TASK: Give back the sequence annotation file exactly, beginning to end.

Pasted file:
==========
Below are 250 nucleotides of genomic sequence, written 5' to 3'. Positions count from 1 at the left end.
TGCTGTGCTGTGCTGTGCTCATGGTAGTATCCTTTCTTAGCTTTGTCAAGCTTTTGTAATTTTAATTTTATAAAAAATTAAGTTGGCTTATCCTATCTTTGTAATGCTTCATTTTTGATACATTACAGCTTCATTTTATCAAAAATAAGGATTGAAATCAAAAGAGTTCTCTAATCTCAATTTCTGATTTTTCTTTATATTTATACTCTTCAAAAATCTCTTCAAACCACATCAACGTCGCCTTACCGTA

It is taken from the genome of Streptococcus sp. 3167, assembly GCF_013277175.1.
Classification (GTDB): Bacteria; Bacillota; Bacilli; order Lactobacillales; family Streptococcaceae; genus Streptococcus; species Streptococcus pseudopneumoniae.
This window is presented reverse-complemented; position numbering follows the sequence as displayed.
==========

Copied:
Below are 250 nucleotides of genomic sequence, written 5' to 3'. Positions count from 1 at the left end.
TGCTGTGCTGTGCTGTGCTCATGGTAGTATCCTTTCTTAGCTTTGTCAAGCTTTTGTAATTTTAATTTTATAAAAAATTAAGTTGGCTTATCCTATCTTTGTAATGCTTCATTTTTGATACATTACAGCTTCATTTTATCAAAAATAAGGATTGAAATCAAAAGAGTTCTCTAATCTCAATTTCTGATTTTTCTTTATATTTATACTCTTCAAAAATCTCTTCAAACCACATCAACGTCGCCTTACCGTA

It is taken from the genome of Streptococcus sp. 3167, assembly GCF_013277175.1.
Classification (GTDB): Bacteria; Bacillota; Bacilli; order Lactobacillales; family Streptococcaceae; genus Streptococcus; species Streptococcus pseudopneumoniae.
This window is presented reverse-complemented; position numbering follows the sequence as displayed.